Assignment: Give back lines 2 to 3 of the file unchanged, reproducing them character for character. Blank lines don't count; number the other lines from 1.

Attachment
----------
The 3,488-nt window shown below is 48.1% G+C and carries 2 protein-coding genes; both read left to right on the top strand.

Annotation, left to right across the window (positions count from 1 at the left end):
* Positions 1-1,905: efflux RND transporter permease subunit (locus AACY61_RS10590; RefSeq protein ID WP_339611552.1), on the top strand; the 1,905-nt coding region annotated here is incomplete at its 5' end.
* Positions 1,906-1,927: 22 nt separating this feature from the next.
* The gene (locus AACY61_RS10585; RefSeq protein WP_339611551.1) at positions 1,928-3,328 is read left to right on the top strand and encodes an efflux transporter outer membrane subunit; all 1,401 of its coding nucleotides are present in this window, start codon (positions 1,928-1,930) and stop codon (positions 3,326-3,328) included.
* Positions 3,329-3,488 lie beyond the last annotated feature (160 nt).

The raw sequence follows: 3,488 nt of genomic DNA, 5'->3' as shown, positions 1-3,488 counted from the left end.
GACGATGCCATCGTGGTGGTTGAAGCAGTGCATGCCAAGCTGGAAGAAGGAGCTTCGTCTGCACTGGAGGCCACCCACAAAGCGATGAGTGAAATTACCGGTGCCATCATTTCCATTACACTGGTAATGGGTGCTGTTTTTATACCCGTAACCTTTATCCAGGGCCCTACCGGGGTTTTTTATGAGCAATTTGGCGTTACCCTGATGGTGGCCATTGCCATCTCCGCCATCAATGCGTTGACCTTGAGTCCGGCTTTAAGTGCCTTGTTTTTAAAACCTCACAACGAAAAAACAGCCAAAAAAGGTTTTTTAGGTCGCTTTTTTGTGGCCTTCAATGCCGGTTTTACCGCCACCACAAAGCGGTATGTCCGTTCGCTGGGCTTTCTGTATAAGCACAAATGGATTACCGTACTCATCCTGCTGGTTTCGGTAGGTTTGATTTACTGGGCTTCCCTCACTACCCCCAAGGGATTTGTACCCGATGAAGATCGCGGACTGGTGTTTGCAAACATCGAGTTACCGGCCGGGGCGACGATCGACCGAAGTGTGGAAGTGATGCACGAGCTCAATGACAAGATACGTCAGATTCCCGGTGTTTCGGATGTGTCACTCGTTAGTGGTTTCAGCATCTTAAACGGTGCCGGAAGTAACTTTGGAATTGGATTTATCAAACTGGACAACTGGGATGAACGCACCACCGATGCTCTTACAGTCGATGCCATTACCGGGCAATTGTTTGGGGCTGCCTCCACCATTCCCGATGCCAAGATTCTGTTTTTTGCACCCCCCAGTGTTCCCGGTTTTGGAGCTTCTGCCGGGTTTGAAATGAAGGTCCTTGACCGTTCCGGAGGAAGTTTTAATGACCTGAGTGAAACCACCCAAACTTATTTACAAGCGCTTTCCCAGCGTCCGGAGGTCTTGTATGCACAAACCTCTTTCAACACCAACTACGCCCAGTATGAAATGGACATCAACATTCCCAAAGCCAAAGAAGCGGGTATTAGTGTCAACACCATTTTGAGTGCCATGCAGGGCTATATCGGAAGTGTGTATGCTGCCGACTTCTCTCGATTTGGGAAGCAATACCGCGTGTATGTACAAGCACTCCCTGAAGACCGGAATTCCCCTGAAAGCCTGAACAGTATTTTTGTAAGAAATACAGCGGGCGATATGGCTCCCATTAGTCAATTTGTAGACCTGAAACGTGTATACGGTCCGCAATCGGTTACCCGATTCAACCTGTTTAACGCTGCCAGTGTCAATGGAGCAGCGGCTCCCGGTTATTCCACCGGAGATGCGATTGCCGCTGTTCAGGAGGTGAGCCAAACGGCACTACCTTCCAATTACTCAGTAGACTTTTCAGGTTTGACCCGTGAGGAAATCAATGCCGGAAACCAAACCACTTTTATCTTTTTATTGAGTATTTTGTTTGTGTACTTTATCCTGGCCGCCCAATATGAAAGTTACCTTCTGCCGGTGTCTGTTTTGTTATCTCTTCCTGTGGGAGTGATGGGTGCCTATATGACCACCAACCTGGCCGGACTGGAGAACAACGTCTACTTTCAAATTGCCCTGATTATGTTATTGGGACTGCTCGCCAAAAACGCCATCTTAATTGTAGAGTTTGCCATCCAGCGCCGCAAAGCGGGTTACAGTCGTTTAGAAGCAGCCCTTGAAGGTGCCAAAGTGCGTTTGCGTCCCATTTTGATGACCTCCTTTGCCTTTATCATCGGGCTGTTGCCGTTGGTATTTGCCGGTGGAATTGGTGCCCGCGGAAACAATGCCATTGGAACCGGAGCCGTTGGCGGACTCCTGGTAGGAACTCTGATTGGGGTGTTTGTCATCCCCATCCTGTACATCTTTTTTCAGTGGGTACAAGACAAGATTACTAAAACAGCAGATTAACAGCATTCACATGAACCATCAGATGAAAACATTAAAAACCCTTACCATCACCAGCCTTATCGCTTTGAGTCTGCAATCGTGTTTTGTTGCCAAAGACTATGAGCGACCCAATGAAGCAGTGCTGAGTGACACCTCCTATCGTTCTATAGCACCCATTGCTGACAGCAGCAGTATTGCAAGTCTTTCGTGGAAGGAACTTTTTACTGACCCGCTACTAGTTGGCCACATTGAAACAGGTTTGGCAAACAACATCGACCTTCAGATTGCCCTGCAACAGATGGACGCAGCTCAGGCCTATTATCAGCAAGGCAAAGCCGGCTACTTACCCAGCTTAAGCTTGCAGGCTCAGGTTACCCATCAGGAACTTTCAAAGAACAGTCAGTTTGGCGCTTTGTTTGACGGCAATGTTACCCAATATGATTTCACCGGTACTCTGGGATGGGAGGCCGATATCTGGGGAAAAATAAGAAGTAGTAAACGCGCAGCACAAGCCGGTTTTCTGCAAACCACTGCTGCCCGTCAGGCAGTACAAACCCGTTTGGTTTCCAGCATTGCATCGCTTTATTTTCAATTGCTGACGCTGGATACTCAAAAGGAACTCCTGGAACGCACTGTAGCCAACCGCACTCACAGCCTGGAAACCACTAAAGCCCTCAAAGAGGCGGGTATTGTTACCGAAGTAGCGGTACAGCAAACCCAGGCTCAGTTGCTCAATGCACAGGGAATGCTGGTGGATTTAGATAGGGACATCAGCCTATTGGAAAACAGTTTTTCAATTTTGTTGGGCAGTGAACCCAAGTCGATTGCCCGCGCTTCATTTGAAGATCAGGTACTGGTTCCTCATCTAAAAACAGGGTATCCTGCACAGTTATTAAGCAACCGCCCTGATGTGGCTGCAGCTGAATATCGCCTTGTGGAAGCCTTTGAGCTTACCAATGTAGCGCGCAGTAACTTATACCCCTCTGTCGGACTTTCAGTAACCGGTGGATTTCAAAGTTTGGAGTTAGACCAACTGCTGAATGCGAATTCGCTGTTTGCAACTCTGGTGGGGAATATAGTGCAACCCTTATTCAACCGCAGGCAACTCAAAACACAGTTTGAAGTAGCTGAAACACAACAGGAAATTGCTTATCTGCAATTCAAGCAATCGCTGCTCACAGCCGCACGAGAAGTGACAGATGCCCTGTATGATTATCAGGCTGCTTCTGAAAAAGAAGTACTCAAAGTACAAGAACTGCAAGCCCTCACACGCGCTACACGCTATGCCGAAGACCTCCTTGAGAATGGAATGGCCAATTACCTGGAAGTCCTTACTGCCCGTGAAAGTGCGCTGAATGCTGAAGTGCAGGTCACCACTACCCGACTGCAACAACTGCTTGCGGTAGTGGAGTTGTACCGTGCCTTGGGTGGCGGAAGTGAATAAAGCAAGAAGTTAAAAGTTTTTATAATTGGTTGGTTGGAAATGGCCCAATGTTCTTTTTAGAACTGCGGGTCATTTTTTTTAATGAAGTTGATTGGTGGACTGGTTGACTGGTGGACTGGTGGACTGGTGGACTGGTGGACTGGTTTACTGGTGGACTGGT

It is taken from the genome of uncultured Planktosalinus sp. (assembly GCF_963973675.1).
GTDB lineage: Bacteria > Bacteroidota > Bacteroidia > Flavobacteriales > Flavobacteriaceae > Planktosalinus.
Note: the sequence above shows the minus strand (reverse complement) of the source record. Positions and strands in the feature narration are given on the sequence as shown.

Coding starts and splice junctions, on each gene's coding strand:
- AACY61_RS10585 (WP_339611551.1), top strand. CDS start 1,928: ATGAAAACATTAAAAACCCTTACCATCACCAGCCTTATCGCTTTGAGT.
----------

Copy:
Annotation, left to right across the window (positions count from 1 at the left end):
* Positions 1-1,905: efflux RND transporter permease subunit (locus AACY61_RS10590; RefSeq protein ID WP_339611552.1), on the top strand; the 1,905-nt coding region annotated here is incomplete at its 5' end.